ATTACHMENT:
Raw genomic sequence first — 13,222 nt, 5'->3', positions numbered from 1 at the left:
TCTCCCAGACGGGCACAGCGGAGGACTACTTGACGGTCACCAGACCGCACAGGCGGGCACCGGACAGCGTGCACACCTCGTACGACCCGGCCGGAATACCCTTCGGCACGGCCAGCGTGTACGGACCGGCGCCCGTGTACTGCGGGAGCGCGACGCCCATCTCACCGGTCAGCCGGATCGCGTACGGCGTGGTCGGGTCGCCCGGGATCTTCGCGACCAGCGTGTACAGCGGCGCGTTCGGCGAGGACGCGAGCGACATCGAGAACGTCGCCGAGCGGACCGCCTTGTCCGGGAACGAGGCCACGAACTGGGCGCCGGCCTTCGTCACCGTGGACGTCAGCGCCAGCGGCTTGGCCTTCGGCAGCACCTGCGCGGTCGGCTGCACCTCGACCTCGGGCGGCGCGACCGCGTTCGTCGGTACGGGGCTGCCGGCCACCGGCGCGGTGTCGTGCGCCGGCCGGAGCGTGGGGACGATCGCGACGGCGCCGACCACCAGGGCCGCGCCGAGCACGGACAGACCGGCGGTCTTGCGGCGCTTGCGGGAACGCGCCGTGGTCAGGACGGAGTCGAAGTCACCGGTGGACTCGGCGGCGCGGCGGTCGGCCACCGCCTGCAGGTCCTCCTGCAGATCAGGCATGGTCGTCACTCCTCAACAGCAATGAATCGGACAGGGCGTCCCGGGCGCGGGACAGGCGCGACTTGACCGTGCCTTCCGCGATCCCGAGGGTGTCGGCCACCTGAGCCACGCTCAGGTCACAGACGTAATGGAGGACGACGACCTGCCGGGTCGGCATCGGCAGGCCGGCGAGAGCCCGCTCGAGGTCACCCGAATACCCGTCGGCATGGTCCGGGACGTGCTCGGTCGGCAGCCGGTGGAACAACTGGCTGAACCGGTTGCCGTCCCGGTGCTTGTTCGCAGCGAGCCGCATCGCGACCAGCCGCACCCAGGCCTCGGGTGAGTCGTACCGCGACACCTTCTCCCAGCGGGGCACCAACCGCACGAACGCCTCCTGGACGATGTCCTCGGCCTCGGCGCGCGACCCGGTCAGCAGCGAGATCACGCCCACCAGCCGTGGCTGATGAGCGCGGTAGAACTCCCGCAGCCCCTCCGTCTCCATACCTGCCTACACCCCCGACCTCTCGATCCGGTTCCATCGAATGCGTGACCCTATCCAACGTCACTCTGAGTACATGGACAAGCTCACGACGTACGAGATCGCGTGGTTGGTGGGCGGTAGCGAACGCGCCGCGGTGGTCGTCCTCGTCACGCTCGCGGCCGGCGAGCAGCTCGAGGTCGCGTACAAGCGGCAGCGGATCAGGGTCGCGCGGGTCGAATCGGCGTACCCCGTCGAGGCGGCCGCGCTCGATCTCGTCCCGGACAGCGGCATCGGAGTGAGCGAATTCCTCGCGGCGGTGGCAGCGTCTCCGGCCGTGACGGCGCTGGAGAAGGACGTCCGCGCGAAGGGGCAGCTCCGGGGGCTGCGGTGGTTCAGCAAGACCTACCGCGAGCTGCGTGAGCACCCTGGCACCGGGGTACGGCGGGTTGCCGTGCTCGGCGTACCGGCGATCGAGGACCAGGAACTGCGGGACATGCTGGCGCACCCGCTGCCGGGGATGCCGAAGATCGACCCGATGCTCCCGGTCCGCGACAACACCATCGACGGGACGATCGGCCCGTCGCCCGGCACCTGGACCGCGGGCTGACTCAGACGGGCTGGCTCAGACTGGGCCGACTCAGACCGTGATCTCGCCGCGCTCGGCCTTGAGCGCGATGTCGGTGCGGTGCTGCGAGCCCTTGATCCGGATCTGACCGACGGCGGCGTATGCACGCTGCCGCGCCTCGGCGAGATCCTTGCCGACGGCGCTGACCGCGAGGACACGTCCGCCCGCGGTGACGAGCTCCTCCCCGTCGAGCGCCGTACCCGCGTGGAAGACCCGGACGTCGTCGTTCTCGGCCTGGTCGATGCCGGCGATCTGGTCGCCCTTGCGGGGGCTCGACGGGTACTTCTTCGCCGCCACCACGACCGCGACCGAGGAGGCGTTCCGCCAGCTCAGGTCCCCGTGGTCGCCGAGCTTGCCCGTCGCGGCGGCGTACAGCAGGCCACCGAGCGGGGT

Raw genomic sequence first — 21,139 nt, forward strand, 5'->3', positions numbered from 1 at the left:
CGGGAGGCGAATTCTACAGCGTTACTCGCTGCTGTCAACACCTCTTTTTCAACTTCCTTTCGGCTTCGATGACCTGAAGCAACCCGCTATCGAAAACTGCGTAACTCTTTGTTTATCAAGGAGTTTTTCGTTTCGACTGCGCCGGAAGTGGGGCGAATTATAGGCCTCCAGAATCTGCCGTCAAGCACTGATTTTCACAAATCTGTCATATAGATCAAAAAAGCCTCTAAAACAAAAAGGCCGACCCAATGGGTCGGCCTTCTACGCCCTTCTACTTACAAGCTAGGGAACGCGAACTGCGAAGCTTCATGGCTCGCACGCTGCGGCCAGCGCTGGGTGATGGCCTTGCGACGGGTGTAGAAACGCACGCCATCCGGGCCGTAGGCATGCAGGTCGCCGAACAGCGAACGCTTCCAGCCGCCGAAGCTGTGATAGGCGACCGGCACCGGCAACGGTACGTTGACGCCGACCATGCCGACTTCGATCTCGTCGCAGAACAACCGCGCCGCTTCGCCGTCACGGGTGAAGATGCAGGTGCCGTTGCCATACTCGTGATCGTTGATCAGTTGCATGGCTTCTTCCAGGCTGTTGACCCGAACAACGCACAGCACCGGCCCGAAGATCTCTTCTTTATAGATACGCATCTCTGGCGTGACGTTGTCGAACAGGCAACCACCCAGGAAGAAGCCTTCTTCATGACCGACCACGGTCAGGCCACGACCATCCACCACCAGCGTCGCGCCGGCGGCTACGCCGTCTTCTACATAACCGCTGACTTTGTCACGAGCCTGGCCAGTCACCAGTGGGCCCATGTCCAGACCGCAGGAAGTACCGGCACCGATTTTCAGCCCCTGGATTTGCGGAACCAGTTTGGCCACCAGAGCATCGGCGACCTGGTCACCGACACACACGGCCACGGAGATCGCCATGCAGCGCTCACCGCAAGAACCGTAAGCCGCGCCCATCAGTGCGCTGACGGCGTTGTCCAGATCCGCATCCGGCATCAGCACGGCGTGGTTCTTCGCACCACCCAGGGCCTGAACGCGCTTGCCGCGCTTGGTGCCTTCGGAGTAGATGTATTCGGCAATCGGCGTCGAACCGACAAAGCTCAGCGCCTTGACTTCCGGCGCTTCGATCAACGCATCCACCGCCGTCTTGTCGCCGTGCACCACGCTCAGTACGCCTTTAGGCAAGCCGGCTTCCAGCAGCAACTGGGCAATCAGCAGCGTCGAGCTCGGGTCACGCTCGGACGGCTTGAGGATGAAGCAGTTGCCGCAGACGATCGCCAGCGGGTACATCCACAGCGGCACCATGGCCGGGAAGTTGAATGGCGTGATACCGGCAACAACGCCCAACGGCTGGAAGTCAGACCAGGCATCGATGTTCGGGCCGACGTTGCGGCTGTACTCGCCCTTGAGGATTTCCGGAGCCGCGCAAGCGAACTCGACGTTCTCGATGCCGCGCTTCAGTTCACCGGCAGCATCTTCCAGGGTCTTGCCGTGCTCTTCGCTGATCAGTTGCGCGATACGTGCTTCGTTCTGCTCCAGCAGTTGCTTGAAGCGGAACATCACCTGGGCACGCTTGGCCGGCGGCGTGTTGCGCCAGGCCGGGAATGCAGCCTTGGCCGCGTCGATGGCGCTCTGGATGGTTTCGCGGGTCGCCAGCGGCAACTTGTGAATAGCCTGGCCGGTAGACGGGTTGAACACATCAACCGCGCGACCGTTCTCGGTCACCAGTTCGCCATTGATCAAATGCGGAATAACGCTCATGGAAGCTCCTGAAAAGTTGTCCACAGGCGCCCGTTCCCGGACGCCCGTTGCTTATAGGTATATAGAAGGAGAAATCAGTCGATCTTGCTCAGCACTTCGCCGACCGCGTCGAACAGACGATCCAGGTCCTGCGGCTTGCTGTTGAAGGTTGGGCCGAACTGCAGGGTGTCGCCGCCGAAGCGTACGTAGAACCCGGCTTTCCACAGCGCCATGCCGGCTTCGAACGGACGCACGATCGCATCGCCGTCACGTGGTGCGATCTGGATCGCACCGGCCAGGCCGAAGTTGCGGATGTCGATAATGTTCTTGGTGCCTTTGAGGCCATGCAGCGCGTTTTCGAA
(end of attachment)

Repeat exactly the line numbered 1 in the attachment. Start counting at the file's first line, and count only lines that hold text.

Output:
Raw genomic sequence first — 13,222 nt, 5'->3', positions numbered from 1 at the left: